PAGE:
KH: We face bad perceptions created by the media which we really think is unfair. They never come to us, they’d rather listen to third parties – unknown sources. Some people are just scared because we are challenging the status quo. I am seeing for the first time in my life De Beers is giving discount to lower quality diamonds. We are operating in a down market but because of strong clients we can still make a margin. Synthetic [products] remain a challenge to our business.

NE: What are some of the major activities (strategic, capital projects etc) at Namdia and what are the company’s key targets in the medium and long term?

KH: We have invited potential clients to apply. We received some 70 applications and 59 of those have paid their non-refundable deposits. We are expanding our client base all around the world from the current five to ten. Ten is a sustainable number for us. We are going to change our sales strategy to optimise revenue.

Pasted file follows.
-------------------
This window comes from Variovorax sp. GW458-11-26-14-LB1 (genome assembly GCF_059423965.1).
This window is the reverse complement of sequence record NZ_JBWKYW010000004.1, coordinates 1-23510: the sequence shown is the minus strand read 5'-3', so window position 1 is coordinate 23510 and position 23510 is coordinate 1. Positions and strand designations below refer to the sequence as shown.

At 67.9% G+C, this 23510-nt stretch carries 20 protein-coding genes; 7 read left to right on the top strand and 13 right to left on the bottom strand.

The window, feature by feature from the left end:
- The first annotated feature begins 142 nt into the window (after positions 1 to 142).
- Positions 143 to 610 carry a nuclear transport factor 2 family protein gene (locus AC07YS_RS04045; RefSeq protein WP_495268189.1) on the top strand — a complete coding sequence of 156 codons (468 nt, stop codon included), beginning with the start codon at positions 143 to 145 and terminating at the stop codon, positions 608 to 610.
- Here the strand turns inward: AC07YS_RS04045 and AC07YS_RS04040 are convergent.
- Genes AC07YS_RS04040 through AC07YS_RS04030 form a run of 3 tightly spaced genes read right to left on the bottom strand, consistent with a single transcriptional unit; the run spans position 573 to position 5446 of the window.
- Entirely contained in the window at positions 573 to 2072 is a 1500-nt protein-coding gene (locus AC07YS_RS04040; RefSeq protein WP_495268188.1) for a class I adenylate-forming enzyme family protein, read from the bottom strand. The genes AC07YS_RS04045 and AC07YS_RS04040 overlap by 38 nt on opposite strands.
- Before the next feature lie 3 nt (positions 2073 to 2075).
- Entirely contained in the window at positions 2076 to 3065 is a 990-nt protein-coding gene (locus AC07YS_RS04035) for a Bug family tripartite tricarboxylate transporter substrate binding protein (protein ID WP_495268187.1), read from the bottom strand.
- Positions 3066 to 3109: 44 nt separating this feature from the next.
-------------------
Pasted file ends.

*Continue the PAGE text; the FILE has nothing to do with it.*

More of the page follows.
We want to go big into education, health and sports as part of social corperate responsibility. We want to go into the most impoverished communities and build classrooms and laboratories. We look forward to go into diamond cutting and polishing. We have done a feasibility study and made the proposal to the board. This was part of our business plan all along. We want to create a Namibian brand.